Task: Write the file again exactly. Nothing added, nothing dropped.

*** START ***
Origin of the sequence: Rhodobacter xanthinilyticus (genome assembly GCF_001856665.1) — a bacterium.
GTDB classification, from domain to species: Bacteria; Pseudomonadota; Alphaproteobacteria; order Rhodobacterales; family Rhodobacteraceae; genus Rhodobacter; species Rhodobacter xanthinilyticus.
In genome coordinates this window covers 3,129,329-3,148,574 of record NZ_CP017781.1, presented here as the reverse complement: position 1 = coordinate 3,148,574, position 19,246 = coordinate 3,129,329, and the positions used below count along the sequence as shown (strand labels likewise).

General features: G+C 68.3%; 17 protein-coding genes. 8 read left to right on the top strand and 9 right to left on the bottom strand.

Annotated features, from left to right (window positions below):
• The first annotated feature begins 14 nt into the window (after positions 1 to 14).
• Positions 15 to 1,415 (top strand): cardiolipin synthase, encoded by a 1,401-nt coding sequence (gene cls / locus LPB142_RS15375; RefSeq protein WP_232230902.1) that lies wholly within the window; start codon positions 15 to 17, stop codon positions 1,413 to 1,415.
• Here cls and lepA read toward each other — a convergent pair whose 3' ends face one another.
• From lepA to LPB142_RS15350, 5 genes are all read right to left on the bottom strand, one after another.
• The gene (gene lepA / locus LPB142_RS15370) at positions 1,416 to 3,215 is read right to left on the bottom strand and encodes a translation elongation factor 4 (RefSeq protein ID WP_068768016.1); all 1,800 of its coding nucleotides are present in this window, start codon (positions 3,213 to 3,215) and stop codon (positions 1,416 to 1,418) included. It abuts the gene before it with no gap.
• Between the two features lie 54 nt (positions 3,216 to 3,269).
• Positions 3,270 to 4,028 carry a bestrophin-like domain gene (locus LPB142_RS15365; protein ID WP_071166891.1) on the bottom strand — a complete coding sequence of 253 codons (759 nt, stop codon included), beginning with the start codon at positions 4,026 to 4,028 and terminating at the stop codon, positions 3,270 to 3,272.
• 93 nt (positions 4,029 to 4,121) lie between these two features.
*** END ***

Origin of the sequence: Rhodobacter xanthinilyticus (genome assembly GCF_001856665.1) — a bacterium.
GTDB classification, from domain to species: Bacteria; Pseudomonadota; Alphaproteobacteria; order Rhodobacterales; family Rhodobacteraceae; genus Rhodobacter; species Rhodobacter xanthinilyticus.
In genome coordinates this window covers 3,129,329-3,148,574 of record NZ_CP017781.1, presented here as the reverse complement: position 1 = coordinate 3,148,574, position 19,246 = coordinate 3,129,329, and the positions used below count along the sequence as shown (strand labels likewise).

General features: G+C 68.3%; 17 protein-coding genes. 8 read left to right on the top strand and 9 right to left on the bottom strand.

Annotated features, from left to right (window positions below):
• The first annotated feature begins 14 nt into the window (after positions 1 to 14).
• Positions 15 to 1,415 (top strand): cardiolipin synthase, encoded by a 1,401-nt coding sequence (gene cls / locus LPB142_RS15375; RefSeq protein WP_232230902.1) that lies wholly within the window; start codon positions 15 to 17, stop codon positions 1,413 to 1,415.
• Here cls and lepA read toward each other — a convergent pair whose 3' ends face one another.
• From lepA to LPB142_RS15350, 5 genes are all read right to left on the bottom strand, one after another.
• The gene (gene lepA / locus LPB142_RS15370) at positions 1,416 to 3,215 is read right to left on the bottom strand and encodes a translation elongation factor 4 (RefSeq protein ID WP_068768016.1); all 1,800 of its coding nucleotides are present in this window, start codon (positions 3,213 to 3,215) and stop codon (positions 1,416 to 1,418) included. It abuts the gene before it with no gap.
• Between the two features lie 54 nt (positions 3,216 to 3,269).
• Positions 3,270 to 4,028 carry a bestrophin-like domain gene (locus LPB142_RS15365; protein ID WP_071166891.1) on the bottom strand — a complete coding sequence of 253 codons (759 nt, stop codon included), beginning with the start codon at positions 4,026 to 4,028 and terminating at the stop codon, positions 3,270 to 3,272.
• 93 nt (positions 4,029 to 4,121) lie between these two features.